Developing Android apps on ChromeOS

Posted: June 4, 2018 in Uncategorized

Having been at Google IO 2018 I happened to be lucky enough to attend the “What’s new on ChromeOS.” session at the end of which they handed out not only groovy socks but also 75% off on Pixelbook.

During the session however Google had all sorts of things to say about enabling both Linux and Android development on ChromeOS. Now these are two things the world has needed and wanted for some time.

The Chromebook offer is for the midrange i5 based Chromebook. I received mine on Friday so I’ve had a few days with it.

IMG_6336

Setting up to Android development, meaning having Android Studio running as well as being able to run/debug Android Apps running on the Chromebook wasn’t too hard to setup.

Instructions are here but they are wrong in a few spots.

First, do turn on developer unstable and turn on Linux. BUT in order to debug Android Apps via Android Studio, you need to then turn on developer mode on your Pixelbook (or other akin device). You can’t debug Android Apps over USB (yet) so really I view this as an essential step.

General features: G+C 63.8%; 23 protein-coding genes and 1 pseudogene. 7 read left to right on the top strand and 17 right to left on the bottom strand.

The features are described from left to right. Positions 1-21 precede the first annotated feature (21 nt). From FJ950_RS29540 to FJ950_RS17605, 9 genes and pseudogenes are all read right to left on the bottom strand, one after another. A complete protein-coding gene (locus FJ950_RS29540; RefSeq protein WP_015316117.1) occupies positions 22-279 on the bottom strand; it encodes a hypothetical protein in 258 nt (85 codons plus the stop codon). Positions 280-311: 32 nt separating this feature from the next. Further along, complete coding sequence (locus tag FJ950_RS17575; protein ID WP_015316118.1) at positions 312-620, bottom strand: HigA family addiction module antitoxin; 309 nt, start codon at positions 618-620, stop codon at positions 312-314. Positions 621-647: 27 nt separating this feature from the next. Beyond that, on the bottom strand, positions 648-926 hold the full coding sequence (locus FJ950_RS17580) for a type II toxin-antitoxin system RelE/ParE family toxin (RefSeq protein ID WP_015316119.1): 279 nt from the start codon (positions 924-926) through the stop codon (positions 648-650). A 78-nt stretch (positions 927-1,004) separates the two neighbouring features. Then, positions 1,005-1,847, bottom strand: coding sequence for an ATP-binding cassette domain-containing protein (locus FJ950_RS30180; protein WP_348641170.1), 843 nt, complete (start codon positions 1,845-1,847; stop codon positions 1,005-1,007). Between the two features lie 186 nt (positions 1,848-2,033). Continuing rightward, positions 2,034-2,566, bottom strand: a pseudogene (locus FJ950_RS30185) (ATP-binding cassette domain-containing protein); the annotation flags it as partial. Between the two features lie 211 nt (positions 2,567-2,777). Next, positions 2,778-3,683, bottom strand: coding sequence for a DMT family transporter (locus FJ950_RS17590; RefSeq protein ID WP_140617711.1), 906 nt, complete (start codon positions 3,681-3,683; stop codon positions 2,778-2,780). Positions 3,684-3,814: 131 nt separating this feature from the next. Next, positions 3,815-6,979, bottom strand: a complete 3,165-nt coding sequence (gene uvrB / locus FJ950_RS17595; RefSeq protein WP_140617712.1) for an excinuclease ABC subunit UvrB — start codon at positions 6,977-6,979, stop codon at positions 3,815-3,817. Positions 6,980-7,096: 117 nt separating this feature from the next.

Developer mode of course wipes the device so yeah, takes a bit longer to get to the end goal. You’ll live. I’ll link to the ‘snarky’ guide because there’s reasons not to enable developer mode if you don’t know what you’re doing. Remember you JUST need to enable developer mode, nothing else from this guide.

With developer mode on, again, turn on Linux mode, and now follow the rest of the guide. When you get to the point where you need to Mount Linux Files, before you do that you need to enable ssh server first in the debian environment.

> sudo rm sshd_not_to_be_run

> sudo service ssh restart

Ok now go back to the guide.

Then when you get to the Android Studio part, make sure you download the current preview, 3.2. If you don’t you’ll end up in a world of frustration where your new shiny Pixelbook will be at great risk to you throwing it across the room.

That done, you’ll find App development is pretty darn smooth. I’ve pounded out a couple of simple apps this weekend and everything ‘just worked’.  I’ll note that your very first compile will take awhile. This is down to some gradle files getting downloaded in the background. In real world terms, my first “hello world” app took about 3 minutes to build. After that, more like a second or two.

 

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